In Search of Cupid and Psyche: Myth and Legend in Children's Literature
J. Schroeder Het Sprookje van Amor en Psyche in het licht der Psychoanalyse (1917)
Schroeder views the marriage of "Cupid and Psyche" as reminiscent of the Greek myth of Andromeda. Just as Andromeda was tied to a rock awaiting a sea-monster sent by Neptune, so Psyche was left alone at the top of the hill waiting for the serpent spoken of in Apollo’s oracle. Aphrodite’s jealousy of Psyche also echoes Neptune’s wrath against Andromeda’s mother, who boasted that she was more beautiful than Juno. Schroeder sees the timeless psychological significance of this mythical marriage to a monster as a symbolic portrait of an adolescent girl’s initial fear of the male’s sex drive. At first the girl unconsciously pictures the unknown aspects of sexual love as something monstrous, but once her initial anxiety is overcome, she learns to see the would be monster in a different light. (Het Sprookje van Amor en Psyche in het licht der Psychoanalyse. Baarn, Netherlands, 1917: p. 27-28)
Schroeder also focuses on the theme of the lover’s disappearance in the Eros and Psyche story, which he calls the Melusina motif. Here he refers to the tale of the fairy princess Melusina, from whom the kings of Albania are said to be descended. As a punishment for having shut her father in a mountain, Melusina was changed into a snake from the waist down every Saturday and she could be released from this punishment only if she married a man who never saw her in serpent’s form. She found such a man, but one day when his curiosity was aroused by her unusual ways, he looked at her while she was bathing and consequently she fled in her serpent form. In Schroeder’s view, Melusina’s situation is very much like the crucial lamp scene where Psyche breaks the taboo against seeing the god Eros, thereby causing him to depart and thus ending her paradise of love with him. When Eros (a god) disappears as a result of Psyche (a mortal) looking at him, this is directly parallel to the way Melusina (a fairy) disappears when her husband (a mortal) looks at her.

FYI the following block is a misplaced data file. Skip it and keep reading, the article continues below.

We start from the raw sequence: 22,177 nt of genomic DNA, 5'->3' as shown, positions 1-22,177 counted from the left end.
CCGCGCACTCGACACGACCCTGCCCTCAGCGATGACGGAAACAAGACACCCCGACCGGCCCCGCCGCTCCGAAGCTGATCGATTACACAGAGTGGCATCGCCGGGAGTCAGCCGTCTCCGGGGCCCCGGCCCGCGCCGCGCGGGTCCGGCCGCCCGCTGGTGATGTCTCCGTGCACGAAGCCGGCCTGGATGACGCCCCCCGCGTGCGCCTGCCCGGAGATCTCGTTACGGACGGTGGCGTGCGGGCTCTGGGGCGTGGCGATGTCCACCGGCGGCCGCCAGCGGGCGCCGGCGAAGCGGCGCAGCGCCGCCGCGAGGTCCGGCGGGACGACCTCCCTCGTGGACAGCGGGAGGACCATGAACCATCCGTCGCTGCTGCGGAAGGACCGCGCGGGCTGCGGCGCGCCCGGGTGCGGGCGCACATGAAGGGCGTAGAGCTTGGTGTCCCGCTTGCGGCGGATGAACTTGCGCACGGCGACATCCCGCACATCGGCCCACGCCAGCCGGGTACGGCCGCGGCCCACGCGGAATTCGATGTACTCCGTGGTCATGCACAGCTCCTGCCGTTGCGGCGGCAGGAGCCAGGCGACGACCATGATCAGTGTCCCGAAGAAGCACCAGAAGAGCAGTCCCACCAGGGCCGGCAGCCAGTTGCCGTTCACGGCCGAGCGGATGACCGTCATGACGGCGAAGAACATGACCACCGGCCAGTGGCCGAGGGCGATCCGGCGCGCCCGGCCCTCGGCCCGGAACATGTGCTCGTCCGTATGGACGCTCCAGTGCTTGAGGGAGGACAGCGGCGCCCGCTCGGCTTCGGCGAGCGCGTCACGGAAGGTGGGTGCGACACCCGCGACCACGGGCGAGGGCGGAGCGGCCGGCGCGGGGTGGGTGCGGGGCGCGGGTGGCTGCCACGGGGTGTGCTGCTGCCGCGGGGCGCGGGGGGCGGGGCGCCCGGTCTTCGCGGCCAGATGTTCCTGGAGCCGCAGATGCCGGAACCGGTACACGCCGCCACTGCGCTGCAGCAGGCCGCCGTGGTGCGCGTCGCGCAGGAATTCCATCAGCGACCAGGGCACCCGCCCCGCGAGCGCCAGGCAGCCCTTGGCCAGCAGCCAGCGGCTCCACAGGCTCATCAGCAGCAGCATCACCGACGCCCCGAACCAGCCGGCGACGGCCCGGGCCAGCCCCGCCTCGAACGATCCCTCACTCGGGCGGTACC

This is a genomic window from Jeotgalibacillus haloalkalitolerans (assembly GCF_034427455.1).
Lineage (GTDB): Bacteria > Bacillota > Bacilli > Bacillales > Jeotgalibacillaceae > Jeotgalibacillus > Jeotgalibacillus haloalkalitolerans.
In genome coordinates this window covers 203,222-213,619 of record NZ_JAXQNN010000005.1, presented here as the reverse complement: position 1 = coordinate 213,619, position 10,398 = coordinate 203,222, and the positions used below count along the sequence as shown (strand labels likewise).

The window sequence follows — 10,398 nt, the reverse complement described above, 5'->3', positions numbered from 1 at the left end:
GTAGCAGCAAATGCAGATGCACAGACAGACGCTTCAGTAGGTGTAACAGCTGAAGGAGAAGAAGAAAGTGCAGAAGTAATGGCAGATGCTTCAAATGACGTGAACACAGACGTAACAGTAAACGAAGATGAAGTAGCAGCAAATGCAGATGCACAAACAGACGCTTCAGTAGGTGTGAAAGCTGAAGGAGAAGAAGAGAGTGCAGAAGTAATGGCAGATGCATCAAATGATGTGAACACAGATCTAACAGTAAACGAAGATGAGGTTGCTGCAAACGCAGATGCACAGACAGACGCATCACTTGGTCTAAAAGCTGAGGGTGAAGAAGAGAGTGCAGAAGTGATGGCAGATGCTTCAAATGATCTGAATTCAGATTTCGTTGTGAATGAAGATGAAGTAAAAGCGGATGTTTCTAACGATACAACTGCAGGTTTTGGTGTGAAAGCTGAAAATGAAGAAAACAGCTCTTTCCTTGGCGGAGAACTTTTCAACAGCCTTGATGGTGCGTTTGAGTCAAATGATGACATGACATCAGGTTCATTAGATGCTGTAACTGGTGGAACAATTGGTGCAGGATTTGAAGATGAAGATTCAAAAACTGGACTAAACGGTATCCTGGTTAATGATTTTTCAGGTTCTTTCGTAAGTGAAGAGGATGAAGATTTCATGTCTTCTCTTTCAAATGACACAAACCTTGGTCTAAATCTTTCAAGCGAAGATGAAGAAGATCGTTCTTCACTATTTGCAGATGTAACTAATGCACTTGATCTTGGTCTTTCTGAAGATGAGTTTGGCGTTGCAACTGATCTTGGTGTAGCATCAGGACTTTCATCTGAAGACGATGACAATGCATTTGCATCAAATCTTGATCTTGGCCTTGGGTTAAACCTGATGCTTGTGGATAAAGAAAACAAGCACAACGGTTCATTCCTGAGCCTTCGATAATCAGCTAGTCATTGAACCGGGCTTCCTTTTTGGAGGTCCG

… For Schroeder, both the Eros and Psyche tale and the Melusina story are nightmares insofar as the lover disappears when a taboo is broken. The sudden, shocking sense of loss is at the heart of these nightmares.
Insofar as Schroeder sees the Eros and Psyche tale as an erotic dream, or rather, an erotic nightmare, Eros as a woman’s lover in the night is very much an expression of her own sexual drive. Here Schroeder has in mind not the marriage-of-death scene, but rather the phantom-lover-in-the-magical-castle scene. Freud’s definition of dream as the "hidden fulfillment of a repressed wish" sheds light on Schroeder’s understanding of this myth as a dream, since the wishful element is so strong in the Eros and Psyche myth.
|Chapter One: "Cupid and Psyche"||Course Outline||TOP||Erich Neumann||Bruno Bettelheim|